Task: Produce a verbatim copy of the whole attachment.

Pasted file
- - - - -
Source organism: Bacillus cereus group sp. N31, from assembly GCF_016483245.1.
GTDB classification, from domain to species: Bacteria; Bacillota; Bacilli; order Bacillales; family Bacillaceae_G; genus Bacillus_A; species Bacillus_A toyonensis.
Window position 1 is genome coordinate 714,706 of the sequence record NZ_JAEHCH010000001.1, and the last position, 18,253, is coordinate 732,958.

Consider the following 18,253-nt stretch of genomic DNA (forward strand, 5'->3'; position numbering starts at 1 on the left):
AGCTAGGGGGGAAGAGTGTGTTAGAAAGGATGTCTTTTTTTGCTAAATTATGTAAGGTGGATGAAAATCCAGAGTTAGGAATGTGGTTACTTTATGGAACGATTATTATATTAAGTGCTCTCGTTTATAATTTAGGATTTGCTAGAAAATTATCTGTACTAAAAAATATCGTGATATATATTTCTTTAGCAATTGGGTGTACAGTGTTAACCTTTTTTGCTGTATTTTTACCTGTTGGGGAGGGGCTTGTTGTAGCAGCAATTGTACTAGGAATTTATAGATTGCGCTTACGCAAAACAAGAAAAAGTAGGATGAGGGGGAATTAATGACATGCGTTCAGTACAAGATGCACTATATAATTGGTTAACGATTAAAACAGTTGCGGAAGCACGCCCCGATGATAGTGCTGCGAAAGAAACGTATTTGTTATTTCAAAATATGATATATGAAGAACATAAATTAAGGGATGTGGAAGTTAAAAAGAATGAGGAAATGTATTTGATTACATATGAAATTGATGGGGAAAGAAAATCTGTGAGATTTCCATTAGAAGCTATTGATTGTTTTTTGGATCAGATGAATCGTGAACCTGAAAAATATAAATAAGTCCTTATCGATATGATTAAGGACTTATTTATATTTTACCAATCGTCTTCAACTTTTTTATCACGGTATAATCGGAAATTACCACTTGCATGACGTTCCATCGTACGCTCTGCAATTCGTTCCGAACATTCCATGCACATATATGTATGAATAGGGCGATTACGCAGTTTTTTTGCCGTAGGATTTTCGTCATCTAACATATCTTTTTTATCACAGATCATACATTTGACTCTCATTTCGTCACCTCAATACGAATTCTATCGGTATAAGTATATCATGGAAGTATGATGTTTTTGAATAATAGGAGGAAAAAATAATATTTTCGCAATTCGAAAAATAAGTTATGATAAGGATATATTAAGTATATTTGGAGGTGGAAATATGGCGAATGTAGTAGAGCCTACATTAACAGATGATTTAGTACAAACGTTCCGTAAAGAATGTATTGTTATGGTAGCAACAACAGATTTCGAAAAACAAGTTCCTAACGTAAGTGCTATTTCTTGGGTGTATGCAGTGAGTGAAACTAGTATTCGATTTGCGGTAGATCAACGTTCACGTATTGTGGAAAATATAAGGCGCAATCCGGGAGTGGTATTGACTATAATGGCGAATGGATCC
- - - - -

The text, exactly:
Source organism: Bacillus cereus group sp. N31, from assembly GCF_016483245.1.
GTDB classification, from domain to species: Bacteria; Bacillota; Bacilli; order Bacillales; family Bacillaceae_G; genus Bacillus_A; species Bacillus_A toyonensis.
Window position 1 is genome coordinate 714,706 of the sequence record NZ_JAEHCH010000001.1, and the last position, 18,253, is coordinate 732,958.

Consider the following 18,253-nt stretch of genomic DNA (forward strand, 5'->3'; position numbering starts at 1 on the left):
AGCTAGGGGGGAAGAGTGTGTTAGAAAGGATGTCTTTTTTTGCTAAATTATGTAAGGTGGATGAAAATCCAGAGTTAGGAATGTGGTTACTTTATGGAACGATTATTATATTAAGTGCTCTCGTTTATAATTTAGGATTTGCTAGAAAATTATCTGTACTAAAAAATATCGTGATATATATTTCTTTAGCAATTGGGTGTACAGTGTTAACCTTTTTTGCTGTATTTTTACCTGTTGGGGAGGGGCTTGTTGTAGCAGCAATTGTACTAGGAATTTATAGATTGCGCTTACGCAAAACAAGAAAAAGTAGGATGAGGGGGAATTAATGACATGCGTTCAGTACAAGATGCACTATATAATTGGTTAACGATTAAAACAGTTGCGGAAGCACGCCCCGATGATAGTGCTGCGAAAGAAACGTATTTGTTATTTCAAAATATGATATATGAAGAACATAAATTAAGGGATGTGGAAGTTAAAAAGAATGAGGAAATGTATTTGATTACATATGAAATTGATGGGGAAAGAAAATCTGTGAGATTTCCATTAGAAGCTATTGATTGTTTTTTGGATCAGATGAATCGTGAACCTGAAAAATATAAATAAGTCCTTATCGATATGATTAAGGACTTATTTATATTTTACCAATCGTCTTCAACTTTTTTATCACGGTATAATCGGAAATTACCACTTGCATGACGTTCCATCGTACGCTCTGCAATTCGTTCCGAACATTCCATGCACATATATGTATGAATAGGGCGATTACGCAGTTTTTTTGCCGTAGGATTTTCGTCATCTAACATATCTTTTTTATCACAGATCATACATTTGACTCTCATTTCGTCACCTCAATACGAATTCTATCGGTATAAGTATATCATGGAAGTATGATGTTTTTGAATAATAGGAGGAAAAAATAATATTTTCGCAATTCGAAAAATAAGTTATGATAAGGATATATTAAGTATATTTGGAGGTGGAAATATGGCGAATGTAGTAGAGCCTACATTAACAGATGATTTAGTACAAACGTTCCGTAAAGAATGTATTGTTATGGTAGCAACAACAGATTTCGAAAAACAAGTTCCTAACGTAAGTGCTATTTCTTGGGTGTATGCAGTGAGTGAAACTAGTATTCGATTTGCGGTAGATCAACGTTCACGTATTGTGGAAAATATAAGGCGCAATCCGGGAGTGGTATTGACTATAATGGCGAATGGATCC